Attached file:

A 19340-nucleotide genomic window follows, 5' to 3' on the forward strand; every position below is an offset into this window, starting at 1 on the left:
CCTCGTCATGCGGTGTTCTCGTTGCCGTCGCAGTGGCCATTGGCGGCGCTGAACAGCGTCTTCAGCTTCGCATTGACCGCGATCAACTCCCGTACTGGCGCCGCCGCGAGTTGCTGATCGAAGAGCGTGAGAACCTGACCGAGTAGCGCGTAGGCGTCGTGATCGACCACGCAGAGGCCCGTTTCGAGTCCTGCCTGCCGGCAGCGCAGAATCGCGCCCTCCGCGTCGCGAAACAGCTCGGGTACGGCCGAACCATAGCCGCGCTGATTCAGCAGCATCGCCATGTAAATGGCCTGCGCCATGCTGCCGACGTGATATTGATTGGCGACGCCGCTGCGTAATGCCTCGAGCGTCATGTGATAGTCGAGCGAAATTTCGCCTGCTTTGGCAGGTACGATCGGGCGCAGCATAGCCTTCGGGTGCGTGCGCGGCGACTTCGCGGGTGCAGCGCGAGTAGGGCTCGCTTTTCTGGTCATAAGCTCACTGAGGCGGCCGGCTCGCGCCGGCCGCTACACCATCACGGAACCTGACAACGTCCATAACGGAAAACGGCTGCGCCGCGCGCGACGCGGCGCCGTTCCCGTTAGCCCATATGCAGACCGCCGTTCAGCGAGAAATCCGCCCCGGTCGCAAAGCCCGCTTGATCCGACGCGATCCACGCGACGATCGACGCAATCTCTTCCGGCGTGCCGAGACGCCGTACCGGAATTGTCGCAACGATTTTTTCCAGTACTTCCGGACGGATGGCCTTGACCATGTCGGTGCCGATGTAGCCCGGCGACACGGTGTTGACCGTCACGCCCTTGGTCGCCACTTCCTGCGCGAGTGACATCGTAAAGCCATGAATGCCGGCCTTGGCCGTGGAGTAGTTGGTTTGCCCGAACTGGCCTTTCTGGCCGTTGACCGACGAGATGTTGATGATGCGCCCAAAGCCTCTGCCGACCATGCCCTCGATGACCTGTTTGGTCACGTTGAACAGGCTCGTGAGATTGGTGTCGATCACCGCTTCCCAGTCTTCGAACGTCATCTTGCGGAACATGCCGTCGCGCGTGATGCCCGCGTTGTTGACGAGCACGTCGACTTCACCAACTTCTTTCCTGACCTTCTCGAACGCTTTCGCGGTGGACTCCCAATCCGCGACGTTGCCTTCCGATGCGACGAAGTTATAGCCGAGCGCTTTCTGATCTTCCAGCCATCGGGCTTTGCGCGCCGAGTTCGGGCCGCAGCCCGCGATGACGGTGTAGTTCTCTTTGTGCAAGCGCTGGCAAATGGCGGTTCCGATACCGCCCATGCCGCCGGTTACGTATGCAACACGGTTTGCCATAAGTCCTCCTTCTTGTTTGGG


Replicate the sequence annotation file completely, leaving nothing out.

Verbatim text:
A 19340-nucleotide genomic window follows, 5' to 3' on the forward strand; every position below is an offset into this window, starting at 1 on the left:
CCTCGTCATGCGGTGTTCTCGTTGCCGTCGCAGTGGCCATTGGCGGCGCTGAACAGCGTCTTCAGCTTCGCATTGACCGCGATCAACTCCCGTACTGGCGCCGCCGCGAGTTGCTGATCGAAGAGCGTGAGAACCTGACCGAGTAGCGCGTAGGCGTCGTGATCGACCACGCAGAGGCCCGTTTCGAGTCCTGCCTGCCGGCAGCGCAGAATCGCGCCCTCCGCGTCGCGAAACAGCTCGGGTACGGCCGAACCATAGCCGCGCTGATTCAGCAGCATCGCCATGTAAATGGCCTGCGCCATGCTGCCGACGTGATATTGATTGGCGACGCCGCTGCGTAATGCCTCGAGCGTCATGTGATAGTCGAGCGAAATTTCGCCTGCTTTGGCAGGTACGATCGGGCGCAGCATAGCCTTCGGGTGCGTGCGCGGCGACTTCGCGGGTGCAGCGCGAGTAGGGCTCGCTTTTCTGGTCATAAGCTCACTGAGGCGGCCGGCTCGCGCCGGCCGCTACACCATCACGGAACCTGACAACGTCCATAACGGAAAACGGCTGCGCCGCGCGCGACGCGGCGCCGTTCCCGTTAGCCCATATGCAGACCGCCGTTCAGCGAGAAATCCGCCCCGGTCGCAAAGCCCGCTTGATCCGACGCGATCCACGCGACGATCGACGCAATCTCTTCCGGCGTGCCGAGACGCCGTACCGGAATTGTCGCAACGATTTTTTCCAGTACTTCCGGACGGATGGCCTTGACCATGTCGGTGCCGATGTAGCCCGGCGACACGGTGTTGACCGTCACGCCCTTGGTCGCCACTTCCTGCGCGAGTGACATCGTAAAGCCATGAATGCCGGCCTTGGCCGTGGAGTAGTTGGTTTGCCCGAACTGGCCTTTCTGGCCGTTGACCGACGAGATGTTGATGATGCGCCCAAAGCCTCTGCCGACCATGCCCTCGATGACCTGTTTGGTCACGTTGAACAGGCTCGTGAGATTGGTGTCGATCACCGCTTCCCAGTCTTCGAACGTCATCTTGCGGAACATGCCGTCGCGCGTGATGCCCGCGTTGTTGACGAGCACGTCGACTTCACCAACTTCTTTCCTGACCTTCTCGAACGCTTTCGCGGTGGACTCCCAATCCGCGACGTTGCCTTCCGATGCGACGAAGTTATAGCCGAGCGCTTTCTGATCTTCCAGCCATCGGGCTTTGCGCGCCGAGTTCGGGCCGCAGCCCGCGATGACGGTGTAGTTCTCTTTGTGCAAGCGCTGGCAAATGGCGGTTCCGATACCGCCCATGCCGCCGGTTACGTATGCAACACGGTTTGCCATAAGTCCTCCTTCTTGTTTGGG